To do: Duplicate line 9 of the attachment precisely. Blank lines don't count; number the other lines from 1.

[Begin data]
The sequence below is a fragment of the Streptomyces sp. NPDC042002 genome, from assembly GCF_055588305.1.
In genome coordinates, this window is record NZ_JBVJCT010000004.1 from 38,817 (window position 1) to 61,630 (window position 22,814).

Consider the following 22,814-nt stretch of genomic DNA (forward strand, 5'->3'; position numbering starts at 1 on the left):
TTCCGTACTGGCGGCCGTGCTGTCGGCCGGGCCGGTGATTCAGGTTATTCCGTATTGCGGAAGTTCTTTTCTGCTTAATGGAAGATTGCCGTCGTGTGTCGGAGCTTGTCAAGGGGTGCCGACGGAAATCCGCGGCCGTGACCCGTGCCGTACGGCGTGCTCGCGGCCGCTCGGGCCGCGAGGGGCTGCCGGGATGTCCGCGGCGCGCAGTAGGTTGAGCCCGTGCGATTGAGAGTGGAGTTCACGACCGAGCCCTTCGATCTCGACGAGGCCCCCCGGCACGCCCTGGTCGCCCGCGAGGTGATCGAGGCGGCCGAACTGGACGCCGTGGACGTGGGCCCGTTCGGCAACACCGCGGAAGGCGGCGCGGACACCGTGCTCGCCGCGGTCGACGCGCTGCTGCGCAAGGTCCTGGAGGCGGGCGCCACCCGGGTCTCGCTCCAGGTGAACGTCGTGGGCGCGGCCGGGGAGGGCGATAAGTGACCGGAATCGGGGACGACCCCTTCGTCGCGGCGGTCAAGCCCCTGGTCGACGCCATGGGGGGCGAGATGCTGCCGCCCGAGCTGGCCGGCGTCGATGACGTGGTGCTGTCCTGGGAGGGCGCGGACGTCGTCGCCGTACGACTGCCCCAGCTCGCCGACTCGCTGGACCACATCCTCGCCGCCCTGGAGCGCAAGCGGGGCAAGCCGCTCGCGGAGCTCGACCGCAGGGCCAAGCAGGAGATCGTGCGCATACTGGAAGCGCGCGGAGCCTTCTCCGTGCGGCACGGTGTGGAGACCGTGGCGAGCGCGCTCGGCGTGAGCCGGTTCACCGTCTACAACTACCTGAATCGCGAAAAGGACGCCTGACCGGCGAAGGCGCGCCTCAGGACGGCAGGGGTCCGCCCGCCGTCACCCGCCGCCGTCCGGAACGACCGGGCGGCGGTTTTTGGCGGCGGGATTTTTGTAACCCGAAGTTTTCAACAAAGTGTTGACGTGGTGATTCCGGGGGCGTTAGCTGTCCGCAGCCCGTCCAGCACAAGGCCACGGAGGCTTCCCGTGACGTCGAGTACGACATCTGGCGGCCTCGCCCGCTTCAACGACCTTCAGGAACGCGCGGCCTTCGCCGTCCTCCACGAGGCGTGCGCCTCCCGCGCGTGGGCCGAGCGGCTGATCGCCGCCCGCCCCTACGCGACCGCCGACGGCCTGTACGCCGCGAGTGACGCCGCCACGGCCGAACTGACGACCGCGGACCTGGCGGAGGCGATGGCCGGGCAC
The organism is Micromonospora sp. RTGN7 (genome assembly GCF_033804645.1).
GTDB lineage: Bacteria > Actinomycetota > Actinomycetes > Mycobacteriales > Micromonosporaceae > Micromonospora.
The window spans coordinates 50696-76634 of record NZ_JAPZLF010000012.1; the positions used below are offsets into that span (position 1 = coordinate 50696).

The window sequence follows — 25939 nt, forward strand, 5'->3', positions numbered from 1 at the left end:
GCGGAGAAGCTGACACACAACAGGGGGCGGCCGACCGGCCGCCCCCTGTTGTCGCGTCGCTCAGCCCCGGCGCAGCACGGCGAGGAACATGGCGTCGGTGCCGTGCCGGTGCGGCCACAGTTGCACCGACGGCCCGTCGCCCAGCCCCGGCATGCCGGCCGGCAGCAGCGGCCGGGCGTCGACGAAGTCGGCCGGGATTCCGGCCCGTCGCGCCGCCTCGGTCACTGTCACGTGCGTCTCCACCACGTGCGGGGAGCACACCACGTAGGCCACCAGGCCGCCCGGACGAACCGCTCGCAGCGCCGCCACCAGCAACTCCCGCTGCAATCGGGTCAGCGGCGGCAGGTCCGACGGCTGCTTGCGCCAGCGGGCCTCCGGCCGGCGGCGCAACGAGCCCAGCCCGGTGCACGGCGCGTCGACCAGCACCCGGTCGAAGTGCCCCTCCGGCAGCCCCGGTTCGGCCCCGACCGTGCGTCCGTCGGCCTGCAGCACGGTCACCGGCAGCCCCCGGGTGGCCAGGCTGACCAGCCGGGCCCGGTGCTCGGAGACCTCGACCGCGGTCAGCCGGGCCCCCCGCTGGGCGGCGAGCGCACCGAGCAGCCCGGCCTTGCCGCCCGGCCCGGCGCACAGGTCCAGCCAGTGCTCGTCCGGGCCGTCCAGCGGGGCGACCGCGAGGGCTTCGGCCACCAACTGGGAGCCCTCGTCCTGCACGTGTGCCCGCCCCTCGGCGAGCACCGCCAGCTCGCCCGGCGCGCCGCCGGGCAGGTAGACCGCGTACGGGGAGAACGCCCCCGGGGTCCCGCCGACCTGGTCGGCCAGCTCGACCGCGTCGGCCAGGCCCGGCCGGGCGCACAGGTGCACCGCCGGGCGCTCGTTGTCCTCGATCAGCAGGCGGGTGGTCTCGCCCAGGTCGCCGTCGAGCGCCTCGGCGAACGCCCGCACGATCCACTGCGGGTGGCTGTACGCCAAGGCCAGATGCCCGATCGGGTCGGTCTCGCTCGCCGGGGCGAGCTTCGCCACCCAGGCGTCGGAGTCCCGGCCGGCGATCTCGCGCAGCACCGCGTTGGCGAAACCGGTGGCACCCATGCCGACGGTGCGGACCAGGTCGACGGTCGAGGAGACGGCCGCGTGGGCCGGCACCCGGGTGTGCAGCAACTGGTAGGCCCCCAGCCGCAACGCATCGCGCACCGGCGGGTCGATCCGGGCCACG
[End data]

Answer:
GCGGAGAAGCTGACACACAACAGGGGGCGGCCGACCGGCCGCCCCCTGTTGTCGCGTCGCTCAGCCCCGGCGCAGCACGGCGAGGAACATGGCGTCGGTGCCGTGCCGGTGCGGCCACAGTTGCACCGACGGCCCGTCGCCCAGCCCCGGCATGCCGGCCGGCAGCAGCGGCCGGGCGTCGACGAAGTCGGCCGGGATTCCGGCCCGTCGCGCCGCCTCGGTCACTGTCACGTGCGTCTCCACCACGTGCGGGGAGCACACCACGTAGGCCACCAGGCCGCCCGGACGAACCGCTCGCAGCGCCGCCACCAGCAACTCCCGCTGCAATCGGGTCAGCGGCGGCAGGTCCGACGGCTGCTTGCGCCAGCGGGCCTCCGGCCGGCGGCGCAACGAGCCCAGCCCGGTGCACGGCGCGTCGACCAGCACCCGGTCGAAGTGCCCCTCCGGCAGCCCCGGTTCGGCCCCGACCGTGCGTCCGTCGGCCTGCAGCACGGTCACCGGCAGCCCCCGGGTGGCCAGGCTGACCAGCCGGGCCCGGTGCTCGGAGACCTCGACCGCGGTCAGCCGGGCCCCCCGCTGGGCGGCGAGCGCACCGAGCAGCCCGGCCTTGCCGCCCGGCCCGGCGCACAGGTCCAGCCAGTGCTCGTCCGGGCCGTCCAGCGGGGCGACCGCGAGGGCTTCGGCCACCAACTGGGAGCCCTCGTCCTGCACGTGTGCCCGCCCCTCGGCGAGCACCGCCAGCTCGCCCGGCGCGCCGCCGGGCAGGTAGACCGCGTACGGGGAGAACGCCCCCGGGGTCCCGCCGACCTGGTCGGCCAGCTCGACCGCGTCGGCCAGGCCCGGCCGGGCGCACAGGTGCACCGCCGGGCGCTCGTTGTCCTCGATCAGCAGGCGGGTGGTCTCGCCCAGGTCGCCGTCGAGCGCCTCGGCGAACGCCCGCACGATCCACTGCGGGTGGCTGTACGCCAAGGCCAGATGCCCGATCGGGTCGGTCTCGCTCGCCGGGGCGAGCTTCGCCACCCAGGCGTCGGAGTCCCGGCCGGCGATCTCGCGCAGCACCGCGTTGGCGAAACCGGTGGCACCCATGCCGACGGTGCGGACCAGGTCGACGGTCGAGGAGACGGCCGCGTGGGCCGGCACCCGGGTGTGCAGCAACTGGTAGGCCCCCAGCCGCAACGCATCGCGCACCGGCGGGTCGATCCGGGCCACG